Interest group theory
Think tanks have been studied from different perspectives, described as follows in Parrilla, Almiron and Xifra (2016):
According to various scholars (e.g., Medvetz, 2012; Pautz, 2011; Stone, 1996; Thomas, 2004), pluralism and elitism are the two dominant theories on which researchers have mainly based their analysis of interest groups (lobbies and think tanks). The pluralist approach has been the most orthodox in the Anglo-American literature with regard to the role of interest groups in liberal democracies (Thomas, 2004). According to this theory, think tanks are one among many organizations competing to shape public policy in a political setting where policy making is the product of a dynamic interplay among organized interests. These interests may not have the same resources and goals, but there is ultimately a pluralist representation of views (e.g., McGann, 2007).
While in most pluralist accounts a proliferation of think tanks is a sign of progress in a democracy, those authors who adopt the elitist perspective stress that these organizations are neither neutral, disinterested actors devoted to the progress of knowledge nor competing equally in shaping public policies. The elitist approach derives from the elite theory tradition posited by U.S. political sociologist C. Wright Mills (1956). Accordingly, elitist authors consider that think tanks should be analysed as tools of the capitalist ruling class (e.g., Domhoff, 2010).
Besides pluralism and elitism, some other theories have also emerged, most notably institutionalism, neo-Marxism, political economy, and field theory. Institutionalism focuses on the environments (structures, rules, norms, and processes) that shape think tank behaviours. Institutionalists do not, however, consider social and economic control by elites to be the main feature of these shaping forces. Although they deem this framework to leave little scope for agency or independence, they consider that thinks tanks do not always serve the interests of capital (e.g., Stone, 1996).
The neo-Marxist perspective considers think tanks to be less the product of politic elites or societal agreements than of class-consciousness (Thomas, 2004). This approach assumes the centrality of class conflict in Marxist political economy. In this regard, it is worth highlighting Gramscian analysis of hegemonic control. Within this perspective, the ideological apparatus constrains the parameters of ideas, debate, and discourse in civil society and the state (Gramsci, 1971). Pautz, for instance, provides a neo-Gramscian understanding of think tanks. This author shows that cooperative networks have become influential in policy making; and that agency, ideas, power hierarchies, and context are relevant to think tanks’ effectiveness in shaping policies (Pautz, 2011).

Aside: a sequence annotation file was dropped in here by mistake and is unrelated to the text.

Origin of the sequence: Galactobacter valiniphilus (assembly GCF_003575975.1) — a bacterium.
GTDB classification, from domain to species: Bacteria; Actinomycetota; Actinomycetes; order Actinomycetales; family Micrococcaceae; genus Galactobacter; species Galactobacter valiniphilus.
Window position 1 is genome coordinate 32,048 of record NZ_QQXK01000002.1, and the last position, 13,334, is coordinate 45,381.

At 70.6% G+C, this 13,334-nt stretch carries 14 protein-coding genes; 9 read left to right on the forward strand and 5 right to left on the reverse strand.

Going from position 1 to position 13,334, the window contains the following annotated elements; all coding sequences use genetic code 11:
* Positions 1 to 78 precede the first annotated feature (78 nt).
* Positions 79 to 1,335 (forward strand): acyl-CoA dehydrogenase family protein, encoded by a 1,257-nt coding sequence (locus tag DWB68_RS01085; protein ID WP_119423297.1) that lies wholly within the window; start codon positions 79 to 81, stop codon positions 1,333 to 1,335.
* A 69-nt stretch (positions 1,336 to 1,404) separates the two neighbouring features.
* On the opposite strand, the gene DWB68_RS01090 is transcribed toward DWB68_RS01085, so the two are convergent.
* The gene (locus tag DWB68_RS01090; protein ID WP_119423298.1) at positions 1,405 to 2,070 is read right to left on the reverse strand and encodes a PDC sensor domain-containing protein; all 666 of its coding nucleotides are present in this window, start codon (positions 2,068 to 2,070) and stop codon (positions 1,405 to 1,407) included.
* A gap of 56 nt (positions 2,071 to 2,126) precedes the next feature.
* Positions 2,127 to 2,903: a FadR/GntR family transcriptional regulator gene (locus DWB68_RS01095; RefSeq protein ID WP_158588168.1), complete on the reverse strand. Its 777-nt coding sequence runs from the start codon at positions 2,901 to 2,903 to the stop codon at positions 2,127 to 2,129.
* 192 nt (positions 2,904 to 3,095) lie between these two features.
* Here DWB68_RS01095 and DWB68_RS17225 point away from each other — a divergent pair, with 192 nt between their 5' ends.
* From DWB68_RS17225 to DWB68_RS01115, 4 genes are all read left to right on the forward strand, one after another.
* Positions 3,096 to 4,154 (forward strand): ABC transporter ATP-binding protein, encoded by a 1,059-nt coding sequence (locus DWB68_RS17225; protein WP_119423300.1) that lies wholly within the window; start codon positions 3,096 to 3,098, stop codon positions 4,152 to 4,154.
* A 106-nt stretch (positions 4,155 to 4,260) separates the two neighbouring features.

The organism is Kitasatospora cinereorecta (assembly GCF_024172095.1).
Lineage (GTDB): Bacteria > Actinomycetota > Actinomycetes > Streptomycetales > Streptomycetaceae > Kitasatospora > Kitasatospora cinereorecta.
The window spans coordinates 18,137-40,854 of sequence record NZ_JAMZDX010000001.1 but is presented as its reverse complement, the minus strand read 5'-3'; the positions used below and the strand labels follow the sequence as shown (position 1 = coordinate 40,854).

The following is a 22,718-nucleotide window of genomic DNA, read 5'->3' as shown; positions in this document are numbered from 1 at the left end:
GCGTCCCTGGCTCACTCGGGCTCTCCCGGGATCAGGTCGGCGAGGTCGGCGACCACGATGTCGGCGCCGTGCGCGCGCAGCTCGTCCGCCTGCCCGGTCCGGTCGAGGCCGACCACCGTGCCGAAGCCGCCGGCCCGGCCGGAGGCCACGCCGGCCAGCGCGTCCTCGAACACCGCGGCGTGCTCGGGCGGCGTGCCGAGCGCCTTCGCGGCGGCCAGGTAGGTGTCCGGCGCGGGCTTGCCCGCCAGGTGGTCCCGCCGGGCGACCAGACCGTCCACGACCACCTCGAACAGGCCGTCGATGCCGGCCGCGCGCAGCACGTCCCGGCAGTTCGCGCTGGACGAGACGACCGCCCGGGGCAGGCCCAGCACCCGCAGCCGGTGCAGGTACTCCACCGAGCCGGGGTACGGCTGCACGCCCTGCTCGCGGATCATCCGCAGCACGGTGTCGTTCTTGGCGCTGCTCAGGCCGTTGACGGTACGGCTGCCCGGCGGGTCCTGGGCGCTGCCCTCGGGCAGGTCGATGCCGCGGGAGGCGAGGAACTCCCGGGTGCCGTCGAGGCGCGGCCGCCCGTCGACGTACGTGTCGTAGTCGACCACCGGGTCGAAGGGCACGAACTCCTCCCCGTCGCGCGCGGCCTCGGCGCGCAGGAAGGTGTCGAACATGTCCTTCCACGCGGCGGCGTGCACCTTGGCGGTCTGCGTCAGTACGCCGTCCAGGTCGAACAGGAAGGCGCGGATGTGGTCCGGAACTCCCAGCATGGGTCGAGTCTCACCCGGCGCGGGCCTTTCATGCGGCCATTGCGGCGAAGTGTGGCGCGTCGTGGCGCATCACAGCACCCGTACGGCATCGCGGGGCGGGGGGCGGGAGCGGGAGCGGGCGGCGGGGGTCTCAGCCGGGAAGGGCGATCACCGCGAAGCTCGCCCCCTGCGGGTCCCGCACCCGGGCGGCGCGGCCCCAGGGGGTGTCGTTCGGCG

Political economy approaches “have been used to understand interest groups from the early years of political science research” (Thomas, 2004: 54). However, critical political economy approaches to think tanks — that is, focusing not only on economics but also on power relations from a critical stance — are infrequent. Based on such an approach, McLevey’s (2014) research on the funding of Canadian think tanks suggests a complicated reality where think tanks are neither “the pawns of corporate-political donors nor representatives of many competing interest groups” (McLevey, 2014, p. 71). Furthermore, Medvetz (2012) performs a comprehensive analysis of U.S. think tanks that includes sociology, history, politics, economy, and media approaches. Medvetz’s critical political economy perspective leads him to a new paradigm, which he calls — after Bourdieu — “field theory.”
In field theory, the focus is on the complicated organizational and political environments in which think tanks operate and on their underlying dependencies on powerful sponsors. According to Medvetz (2012, p. 42), think tanks consistently depend on three types of client: political actors are needed “for the political access they can provide,” economic actors are needed “for financial support,” and the media are needed “for public visibility.” Additionally, think tanks exhibit strong academic links, although their commitment to academic rigour is dubious when they hold consistent political and economic servitudes. In light of this, it does not make sense to define think tanks according to their independence, as pluralist, elitist, and institutionalist approaches do.
Finally, discourse coalition theory is a critical approach developed to study institutional change and structural transformations beyond national confines. This theory has been applied to the study of interest groups, and particularly of think tanks, for instance by Dieter Plehwe. Plehwe (2011) defines discourse coalitions as “social forces acting jointly, though not necessarily in direct interaction, in pursuit of a common goal” (2011: 130). By studying these social forces, including think tanks, we can devise the national and transnational networks, institutionalized actor constellations and power relations of the hegemonic neoliberal discourse coalition at large. Like Medvetz, Plehwe (2011) urges adopting a sociological view, which does not isolate organizations from “the relevant societal circumstances” (2011: 131) taking place at the time.
All references in
Parrilla, R.; Almiron, N.; Xifra, J. (2016). Crisis and Interest: The Political Economy of Think Tanks During the Great Recession. American Behavioral Scientist, 60(3) 340–359.